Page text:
By Steve Serby
April 9, 2019
MINNEAPOLIS — The clutch kid who fought to free himself from the clutches of anxiety. The savvy kid from New Rochelle. The lottery pick from Philadelphia who sat helplessly with a broken wrist on the bench on the worst night of his teammates’ basketball lives, having the best night of his. The cat-quick freshman guard from California. The blond big man from Guinea. The 6-foot-8 transfer from Alabama. The coach who promised his players there would be light at the end of a tunnel that had never been darker, one fateful March night a year ago.
A national joke then.
A national champion now.
The first 1-seed to lose to a 16-seed. The first 1-seed to lose to a 16-seed and win a national championship the next season.
Ralph Sampson never could win a national championship for Virginia. These guys became the first who did.
There were no tears on this night, only cheers and joy inside U.S. Bank Stadium after the Cavaliers had beaten Texas Tech 85-77 in an overtime spine-tingler.
Go ahead, Kyle Guy, and change that Twitter avatar of you bent over in anguish and disbelief moments after UMBC made history against you, before the death threats followed you and your teammates. You don’t need to be reminded of your personal hell anymore. None of you do.
You will not be remembered as chumps. You will be remembered as champs.
And so one by one, these Virginia players ridiculed and piled on by too many who for reasons known only to them equate sports to life and death, one by one they climbed the ladder, this ladder to success, to cut down the nets.
It was 12:09 a.m. when Guy, as anxiety-free as a kid can be, waved the strand over his head on the top step and wore a smile that could have stretched back to Charlottesville.
“I’m speechless,” Guy said. “I’m humbled and grateful to be in this position. I was a small part of this success, and I’m just happy to be a part of it.”
Moments earlier, he had made the mad dash he had dreamed of making, to the warm, sweet embrace of his parents and fiancée.
“That’s what I wanted to do. When we lost last year, that is the moment that I was waiting for,” Guy said. “To be able to run in the stands, and hug my family. That’s what I wanted to do, and to be able to do that’s amazing.”
Soon he was on the podium with his teammates wearing his blue national championship T-shirt and white hat gazing up at “One Shining Moment”.
Tony Bennett’s father, Dick, a respected former coach who is an emotional wreck watching his son coach, decided he had to be at U.S. Bank Stadium for this one after staying away from the semifinal.
“I thought it was more important to be here in case they lost,” Dick Bennett said on the court. “To not be there at a moment when things don’t go right, that’s I think when parents need to be around. He didn’t need me here, but I guess I felt I needed to.”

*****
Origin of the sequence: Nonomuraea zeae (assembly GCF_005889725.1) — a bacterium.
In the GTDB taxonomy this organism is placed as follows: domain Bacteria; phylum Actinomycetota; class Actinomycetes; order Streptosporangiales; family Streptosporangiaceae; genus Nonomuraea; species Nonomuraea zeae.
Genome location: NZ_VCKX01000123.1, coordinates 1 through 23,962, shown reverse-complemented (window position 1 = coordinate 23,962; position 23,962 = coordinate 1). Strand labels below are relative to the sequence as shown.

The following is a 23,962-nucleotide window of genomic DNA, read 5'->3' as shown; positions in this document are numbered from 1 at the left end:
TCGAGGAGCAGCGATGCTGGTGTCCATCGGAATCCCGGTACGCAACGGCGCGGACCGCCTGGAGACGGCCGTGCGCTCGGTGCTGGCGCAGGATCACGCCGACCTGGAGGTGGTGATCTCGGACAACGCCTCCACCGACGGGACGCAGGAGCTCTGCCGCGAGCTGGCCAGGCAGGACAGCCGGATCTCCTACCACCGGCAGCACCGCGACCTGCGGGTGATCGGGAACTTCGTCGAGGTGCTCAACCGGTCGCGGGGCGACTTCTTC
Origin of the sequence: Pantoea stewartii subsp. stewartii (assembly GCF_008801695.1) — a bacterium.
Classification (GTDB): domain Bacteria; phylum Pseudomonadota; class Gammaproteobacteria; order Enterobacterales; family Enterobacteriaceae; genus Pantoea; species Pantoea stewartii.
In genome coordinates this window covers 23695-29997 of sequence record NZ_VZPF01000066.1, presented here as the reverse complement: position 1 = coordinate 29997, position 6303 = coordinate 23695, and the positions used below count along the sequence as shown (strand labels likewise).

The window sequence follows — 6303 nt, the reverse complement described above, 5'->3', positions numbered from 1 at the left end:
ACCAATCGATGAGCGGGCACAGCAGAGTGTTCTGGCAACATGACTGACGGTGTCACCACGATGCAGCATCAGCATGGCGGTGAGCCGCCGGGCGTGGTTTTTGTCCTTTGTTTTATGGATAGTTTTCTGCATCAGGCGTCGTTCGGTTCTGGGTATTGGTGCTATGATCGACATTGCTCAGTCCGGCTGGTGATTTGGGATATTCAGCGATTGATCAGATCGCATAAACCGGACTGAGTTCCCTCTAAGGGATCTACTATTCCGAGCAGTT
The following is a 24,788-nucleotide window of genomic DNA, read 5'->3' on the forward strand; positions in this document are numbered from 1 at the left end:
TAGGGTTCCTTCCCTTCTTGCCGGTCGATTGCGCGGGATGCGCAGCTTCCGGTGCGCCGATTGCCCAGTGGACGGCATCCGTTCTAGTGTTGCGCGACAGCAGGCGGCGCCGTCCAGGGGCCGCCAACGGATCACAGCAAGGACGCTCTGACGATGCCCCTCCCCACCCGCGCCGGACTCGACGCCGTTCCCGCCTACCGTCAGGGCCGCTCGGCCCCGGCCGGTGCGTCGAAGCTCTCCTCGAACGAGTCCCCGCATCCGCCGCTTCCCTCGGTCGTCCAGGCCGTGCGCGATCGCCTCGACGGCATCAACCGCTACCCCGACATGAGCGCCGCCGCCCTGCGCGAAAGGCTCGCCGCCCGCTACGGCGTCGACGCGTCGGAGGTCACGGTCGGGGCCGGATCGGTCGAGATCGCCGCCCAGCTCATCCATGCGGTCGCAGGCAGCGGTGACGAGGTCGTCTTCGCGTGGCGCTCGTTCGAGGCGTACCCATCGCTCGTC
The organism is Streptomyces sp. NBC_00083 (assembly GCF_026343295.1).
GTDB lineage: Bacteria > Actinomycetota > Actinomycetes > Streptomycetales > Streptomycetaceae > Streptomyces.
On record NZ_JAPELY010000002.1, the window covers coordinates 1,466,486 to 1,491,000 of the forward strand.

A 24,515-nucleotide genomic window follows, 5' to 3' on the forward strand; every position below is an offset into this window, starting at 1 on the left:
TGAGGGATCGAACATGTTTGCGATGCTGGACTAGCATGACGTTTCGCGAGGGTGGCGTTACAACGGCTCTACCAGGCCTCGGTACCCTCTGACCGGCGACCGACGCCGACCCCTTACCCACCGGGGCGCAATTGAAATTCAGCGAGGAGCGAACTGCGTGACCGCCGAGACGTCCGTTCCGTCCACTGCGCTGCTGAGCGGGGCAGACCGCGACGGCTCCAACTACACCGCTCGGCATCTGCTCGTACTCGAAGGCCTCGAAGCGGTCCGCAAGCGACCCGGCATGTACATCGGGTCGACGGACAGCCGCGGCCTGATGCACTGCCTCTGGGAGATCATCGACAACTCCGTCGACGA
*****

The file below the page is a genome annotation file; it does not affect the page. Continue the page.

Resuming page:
There couldn’t have been a happier father in America.
“Words aren’t very accurate when your emotions outrun them, and that’s kinda where I am right now,” he said.
Dick Bennett was proud of his son long before this night.
“Last year was about as tough as it could be, but because he handled it so well, it made it easier on the rest of us,” he said. “Had he been so broken-hearted, it would have been very difficult. … He has a higher view of things.”
Towards the end, as a De’Andre Hunter 3 on a feed from Ty Jerome, that savvy gamer from New Rochelle, gave Virginia a 75-73 lead after Texas Tech had erased a 10-point second-half deficit, and the ball went off Davide Moretti’s fingertips with 1:06 left, and Jerome sank a pair of free throws with 41.5 seconds left and then Guy sank a pair of free throws with 31.2 seconds left, Dick Bennett was coaching along with his son in the stands, imploring his team to get back on defense.
“I probably do that when I’m sleeping,” he said.
He had hugged his wife when it ended.
“I’m just very happy and we’re truly blessed,” she said.
Her champion son organized a family photo on the court with his wife, son, daughter and parents.
This time Virginia didn’t need a last-gasp ‘J’ from Mamadi Diakite to stay alive. This time Virginia didn’t need a controversial last-second foul and three free throws from Guy.
This time the Cavaliers rode a career-high 27 points from Hunter, who could not play against UMBC, 22 of them after intermission.
It was only fitting that he was the one to fling the ball skyward as Monday night’s game ended.
“I was just trying to be aggressive from the start,” Hunter said.
His corner 3 had tied the game toward the end of regulation. I asked him about the remarkable contrast of emotions from a year ago.
“It was a terrible feeling,” he said, “but now I feel like I’m on top of the world.”
Texas Tech threw the kitchen sink at Virginia, a sink filled with hungry, under-recruited players who try to play like Lawrence Taylor in sneakers on defense.
And Virginia laughed, played better defense than the Red Raiders, and shot the ball (11-for-24 from downtown) as if they were born for this moment, this stage.
“U-V-A, U-V-A, U-V-A,” chants washed down on them this time.
This was a death struggle where every single possession mattered.
The mentally toughest team you will ever see had its redemption.
“We can forget about UMBC now,” a smiling former Cavalier named Tiki Barber said on the court. “This is a history remaking team. It’s amazing.”
Virginia had finished writing the last chapter of a miracle comeback story that will serve as inspiration to anyone or any team that has ever been knocked to the ground, and isn’t sure if it has the strength and courage to get back up.